There are several reasons why an employee may be working from home, but in this article, we ignore the reasons behind home workers and focus on things an employer must consider to ensure legal compliance and business effectiveness of the arrangements.
A home worker must have a workspace which is fit for purpose. Whether the role involves a computer at a desk or a telephone, paper and pen, the employer must make sure that the employee has adequate seating, lighting and desk space as required. If the employee has stock or samples to store or move around, the employer must again ensure that this is done safely and with no risk to the employee or other people at the house.
Although the duty of care falls to the employer, there is an obligation on employees to play their role in establishing and maintaining a healthy and safe working environment. They must ensure that they make use of facilities provided and inform their employer if there are any changes in circumstance.
As well as the physical environment, employees must ensure that they psychological environment is appropriate for work. An employee must be able to fully focus on the job while they are working. They should not have young children or large dogs running around or a constant flow of callers to the house. Employees are expected to be undistracted and to dedicate themselves 100% to their job, during their working hours.
Communication is essential to making a home worker relationship effective. Whether one member of the team or the whole team works remotely, it is vital that regular communication channels are established and maintained. Ideas include weekly team calls, group emails, newsletters and monthly meetings. The exact contents of these will vary depending on the nature and culture of the business, the type of work being done from home and the personality of the home workers themselves. The purpose of the communication is twofold: to ensure that the employee is engaged with the business and therefore wants to contribute to it’s success; and that the work delivered is what is expected and required by the business. Home working can be isolating and good communication will lead to better outcomes.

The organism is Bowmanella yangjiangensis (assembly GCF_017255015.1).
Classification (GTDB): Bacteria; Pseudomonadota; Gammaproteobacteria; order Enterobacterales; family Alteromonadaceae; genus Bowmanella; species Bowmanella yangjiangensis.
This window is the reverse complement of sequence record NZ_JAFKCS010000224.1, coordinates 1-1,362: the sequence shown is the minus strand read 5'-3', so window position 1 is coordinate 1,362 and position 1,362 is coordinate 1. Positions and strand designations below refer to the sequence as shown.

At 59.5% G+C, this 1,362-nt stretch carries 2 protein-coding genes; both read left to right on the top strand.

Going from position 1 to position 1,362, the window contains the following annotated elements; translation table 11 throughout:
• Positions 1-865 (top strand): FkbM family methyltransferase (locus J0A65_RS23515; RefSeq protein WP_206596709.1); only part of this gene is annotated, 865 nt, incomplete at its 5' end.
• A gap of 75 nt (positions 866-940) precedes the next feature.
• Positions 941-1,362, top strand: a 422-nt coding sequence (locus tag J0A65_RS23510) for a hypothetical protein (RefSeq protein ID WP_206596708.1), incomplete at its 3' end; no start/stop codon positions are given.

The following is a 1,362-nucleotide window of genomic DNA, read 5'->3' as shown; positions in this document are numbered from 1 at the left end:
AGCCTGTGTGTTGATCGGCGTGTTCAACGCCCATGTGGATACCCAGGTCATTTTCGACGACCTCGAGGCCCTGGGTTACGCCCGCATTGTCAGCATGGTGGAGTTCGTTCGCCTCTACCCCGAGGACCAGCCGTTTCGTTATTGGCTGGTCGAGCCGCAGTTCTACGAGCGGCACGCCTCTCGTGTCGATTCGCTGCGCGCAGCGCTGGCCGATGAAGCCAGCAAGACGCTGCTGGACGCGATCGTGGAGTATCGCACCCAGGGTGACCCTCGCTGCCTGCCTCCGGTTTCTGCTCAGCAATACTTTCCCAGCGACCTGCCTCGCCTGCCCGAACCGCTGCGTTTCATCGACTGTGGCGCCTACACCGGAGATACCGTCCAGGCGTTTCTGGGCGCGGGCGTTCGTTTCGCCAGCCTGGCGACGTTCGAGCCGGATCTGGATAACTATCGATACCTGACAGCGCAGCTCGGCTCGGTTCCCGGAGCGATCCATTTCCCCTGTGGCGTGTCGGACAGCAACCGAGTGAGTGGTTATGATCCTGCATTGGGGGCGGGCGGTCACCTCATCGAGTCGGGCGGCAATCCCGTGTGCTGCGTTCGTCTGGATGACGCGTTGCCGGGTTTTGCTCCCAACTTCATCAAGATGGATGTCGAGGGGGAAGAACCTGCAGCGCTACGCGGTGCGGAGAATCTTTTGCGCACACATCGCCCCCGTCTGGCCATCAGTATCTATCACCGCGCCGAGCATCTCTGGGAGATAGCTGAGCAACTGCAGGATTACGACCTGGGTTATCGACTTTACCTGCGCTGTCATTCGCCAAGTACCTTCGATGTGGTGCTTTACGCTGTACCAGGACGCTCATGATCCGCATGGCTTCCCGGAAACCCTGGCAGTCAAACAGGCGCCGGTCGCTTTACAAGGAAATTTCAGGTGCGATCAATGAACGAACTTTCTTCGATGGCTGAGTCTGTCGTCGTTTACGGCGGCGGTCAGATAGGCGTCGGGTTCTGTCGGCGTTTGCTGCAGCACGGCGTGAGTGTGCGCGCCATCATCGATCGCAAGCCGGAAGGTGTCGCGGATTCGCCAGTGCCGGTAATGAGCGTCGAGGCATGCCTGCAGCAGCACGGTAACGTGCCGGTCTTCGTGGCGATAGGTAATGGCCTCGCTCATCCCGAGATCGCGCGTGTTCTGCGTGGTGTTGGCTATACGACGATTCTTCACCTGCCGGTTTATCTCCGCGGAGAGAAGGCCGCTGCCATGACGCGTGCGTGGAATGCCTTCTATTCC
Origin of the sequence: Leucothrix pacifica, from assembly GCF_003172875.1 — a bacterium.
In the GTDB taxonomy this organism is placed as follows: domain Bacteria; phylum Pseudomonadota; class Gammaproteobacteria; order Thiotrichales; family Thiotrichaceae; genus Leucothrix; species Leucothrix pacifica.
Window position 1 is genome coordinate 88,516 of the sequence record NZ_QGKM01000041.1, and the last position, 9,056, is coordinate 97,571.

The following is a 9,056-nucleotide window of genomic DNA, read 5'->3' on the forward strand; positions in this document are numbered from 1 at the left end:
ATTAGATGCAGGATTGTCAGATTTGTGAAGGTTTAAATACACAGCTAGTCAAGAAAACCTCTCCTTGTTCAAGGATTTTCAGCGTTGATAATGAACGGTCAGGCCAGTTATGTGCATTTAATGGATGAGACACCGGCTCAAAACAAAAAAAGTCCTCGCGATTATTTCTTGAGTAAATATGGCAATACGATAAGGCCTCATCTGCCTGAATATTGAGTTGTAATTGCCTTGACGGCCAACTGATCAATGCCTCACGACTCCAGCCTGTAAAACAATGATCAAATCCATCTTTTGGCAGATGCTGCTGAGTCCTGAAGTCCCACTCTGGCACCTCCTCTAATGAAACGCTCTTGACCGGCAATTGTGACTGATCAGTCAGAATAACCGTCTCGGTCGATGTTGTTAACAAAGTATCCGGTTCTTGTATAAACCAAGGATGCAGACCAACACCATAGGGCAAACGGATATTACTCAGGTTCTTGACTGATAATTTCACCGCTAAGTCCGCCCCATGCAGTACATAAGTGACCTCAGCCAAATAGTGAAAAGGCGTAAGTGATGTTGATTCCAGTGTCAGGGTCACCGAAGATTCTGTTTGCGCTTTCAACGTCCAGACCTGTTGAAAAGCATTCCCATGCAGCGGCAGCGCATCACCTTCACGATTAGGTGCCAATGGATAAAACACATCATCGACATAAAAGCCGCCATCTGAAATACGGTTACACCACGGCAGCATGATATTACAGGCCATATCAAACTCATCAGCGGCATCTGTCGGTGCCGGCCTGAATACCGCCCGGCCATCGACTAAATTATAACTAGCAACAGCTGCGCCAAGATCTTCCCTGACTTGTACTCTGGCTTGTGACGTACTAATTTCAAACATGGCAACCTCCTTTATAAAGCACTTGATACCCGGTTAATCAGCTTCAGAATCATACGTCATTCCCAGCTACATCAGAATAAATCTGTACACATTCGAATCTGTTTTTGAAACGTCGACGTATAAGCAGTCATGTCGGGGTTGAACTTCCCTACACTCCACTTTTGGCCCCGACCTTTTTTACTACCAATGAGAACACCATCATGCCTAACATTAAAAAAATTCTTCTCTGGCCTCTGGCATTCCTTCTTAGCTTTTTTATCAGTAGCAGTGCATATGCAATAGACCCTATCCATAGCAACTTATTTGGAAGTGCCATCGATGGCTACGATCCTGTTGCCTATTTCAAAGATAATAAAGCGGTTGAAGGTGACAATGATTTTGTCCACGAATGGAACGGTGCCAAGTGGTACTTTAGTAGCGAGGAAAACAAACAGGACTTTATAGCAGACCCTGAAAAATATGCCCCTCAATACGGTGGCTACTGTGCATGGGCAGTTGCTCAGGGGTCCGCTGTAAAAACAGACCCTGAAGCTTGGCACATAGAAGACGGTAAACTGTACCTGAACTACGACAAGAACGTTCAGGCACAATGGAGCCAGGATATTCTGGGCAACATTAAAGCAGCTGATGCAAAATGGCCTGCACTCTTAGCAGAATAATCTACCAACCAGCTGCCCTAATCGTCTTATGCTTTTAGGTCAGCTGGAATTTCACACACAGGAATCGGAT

Other considerations include the type of work being done. Is the home worker merely based at home for contractual reasons and then travelling around to effectively do their role? Or does the role require the employee to be sat at a desk all day working? What support and training does the employee need? What additional tools do they require to do their role? If they need a car, is one provided in the same way as it would be for an office based employee? If they need internet access or a dedicated phone line, how does this get paid for?
Employment legislation applies equally to home workers as it does to office based workers and compliance with Acts such as the Equality Act, The Working Time Directive and Part-time Workers Regulations all still apply. Does the home-worker have the same terms and conditions of employment? Are their pay and benefits the same as they would be if they were based in the office? Is there someone doing the same job as them based in the office and are the two employees treated equally. The only contractual difference should be their location.
When considering using home workers, consider their home as a satellite office. You don’t have the right to turn up unannounced, but they are employees and should be managed in a fair and equitable way, helping the business to achieve it’s goals.
For further information and support on employing home based workers, please contact DOHR on 01923 504100 or at www.dohr.co.uk